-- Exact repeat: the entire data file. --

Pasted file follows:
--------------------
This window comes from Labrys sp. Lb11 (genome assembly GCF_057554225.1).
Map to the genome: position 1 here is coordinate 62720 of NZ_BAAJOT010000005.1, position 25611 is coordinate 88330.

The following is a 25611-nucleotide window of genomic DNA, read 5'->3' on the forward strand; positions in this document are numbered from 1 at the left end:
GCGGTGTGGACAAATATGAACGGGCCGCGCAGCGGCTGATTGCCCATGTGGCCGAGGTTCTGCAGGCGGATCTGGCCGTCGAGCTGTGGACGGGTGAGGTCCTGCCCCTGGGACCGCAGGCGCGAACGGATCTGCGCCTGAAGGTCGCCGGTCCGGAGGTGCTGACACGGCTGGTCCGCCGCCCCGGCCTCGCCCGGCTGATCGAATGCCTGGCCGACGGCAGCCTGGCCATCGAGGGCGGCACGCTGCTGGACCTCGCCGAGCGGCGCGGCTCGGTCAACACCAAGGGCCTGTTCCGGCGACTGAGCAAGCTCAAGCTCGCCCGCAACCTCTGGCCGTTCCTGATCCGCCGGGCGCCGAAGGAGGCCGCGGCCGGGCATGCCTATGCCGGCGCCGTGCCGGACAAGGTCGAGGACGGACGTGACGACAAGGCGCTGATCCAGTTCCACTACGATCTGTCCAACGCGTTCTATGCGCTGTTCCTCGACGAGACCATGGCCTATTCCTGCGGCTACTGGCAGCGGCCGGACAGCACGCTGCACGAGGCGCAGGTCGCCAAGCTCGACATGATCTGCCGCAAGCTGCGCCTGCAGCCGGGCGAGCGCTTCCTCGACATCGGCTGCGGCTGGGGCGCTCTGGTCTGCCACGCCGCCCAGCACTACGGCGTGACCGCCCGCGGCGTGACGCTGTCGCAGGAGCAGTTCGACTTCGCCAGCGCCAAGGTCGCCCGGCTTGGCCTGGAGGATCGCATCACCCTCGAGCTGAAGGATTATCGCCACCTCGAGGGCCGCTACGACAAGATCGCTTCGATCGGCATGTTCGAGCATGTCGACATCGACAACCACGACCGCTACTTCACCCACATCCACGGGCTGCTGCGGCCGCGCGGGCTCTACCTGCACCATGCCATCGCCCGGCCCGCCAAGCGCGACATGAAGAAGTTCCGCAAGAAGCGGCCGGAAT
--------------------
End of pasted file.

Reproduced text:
This window comes from Labrys sp. Lb11 (genome assembly GCF_057554225.1).
Map to the genome: position 1 here is coordinate 62720 of NZ_BAAJOT010000005.1, position 25611 is coordinate 88330.

The following is a 25611-nucleotide window of genomic DNA, read 5'->3' on the forward strand; positions in this document are numbered from 1 at the left end:
GCGGTGTGGACAAATATGAACGGGCCGCGCAGCGGCTGATTGCCCATGTGGCCGAGGTTCTGCAGGCGGATCTGGCCGTCGAGCTGTGGACGGGTGAGGTCCTGCCCCTGGGACCGCAGGCGCGAACGGATCTGCGCCTGAAGGTCGCCGGTCCGGAGGTGCTGACACGGCTGGTCCGCCGCCCCGGCCTCGCCCGGCTGATCGAATGCCTGGCCGACGGCAGCCTGGCCATCGAGGGCGGCACGCTGCTGGACCTCGCCGAGCGGCGCGGCTCGGTCAACACCAAGGGCCTGTTCCGGCGACTGAGCAAGCTCAAGCTCGCCCGCAACCTCTGGCCGTTCCTGATCCGCCGGGCGCCGAAGGAGGCCGCGGCCGGGCATGCCTATGCCGGCGCCGTGCCGGACAAGGTCGAGGACGGACGTGACGACAAGGCGCTGATCCAGTTCCACTACGATCTGTCCAACGCGTTCTATGCGCTGTTCCTCGACGAGACCATGGCCTATTCCTGCGGCTACTGGCAGCGGCCGGACAGCACGCTGCACGAGGCGCAGGTCGCCAAGCTCGACATGATCTGCCGCAAGCTGCGCCTGCAGCCGGGCGAGCGCTTCCTCGACATCGGCTGCGGCTGGGGCGCTCTGGTCTGCCACGCCGCCCAGCACTACGGCGTGACCGCCCGCGGCGTGACGCTGTCGCAGGAGCAGTTCGACTTCGCCAGCGCCAAGGTCGCCCGGCTTGGCCTGGAGGATCGCATCACCCTCGAGCTGAAGGATTATCGCCACCTCGAGGGCCGCTACGACAAGATCGCTTCGATCGGCATGTTCGAGCATGTCGACATCGACAACCACGACCGCTACTTCACCCACATCCACGGGCTGCTGCGGCCGCGCGGGCTCTACCTGCACCATGCCATCGCCCGGCCCGCCAAGCGCGACATGAAGAAGTTCCGCAAGAAGCGGCCGGAAT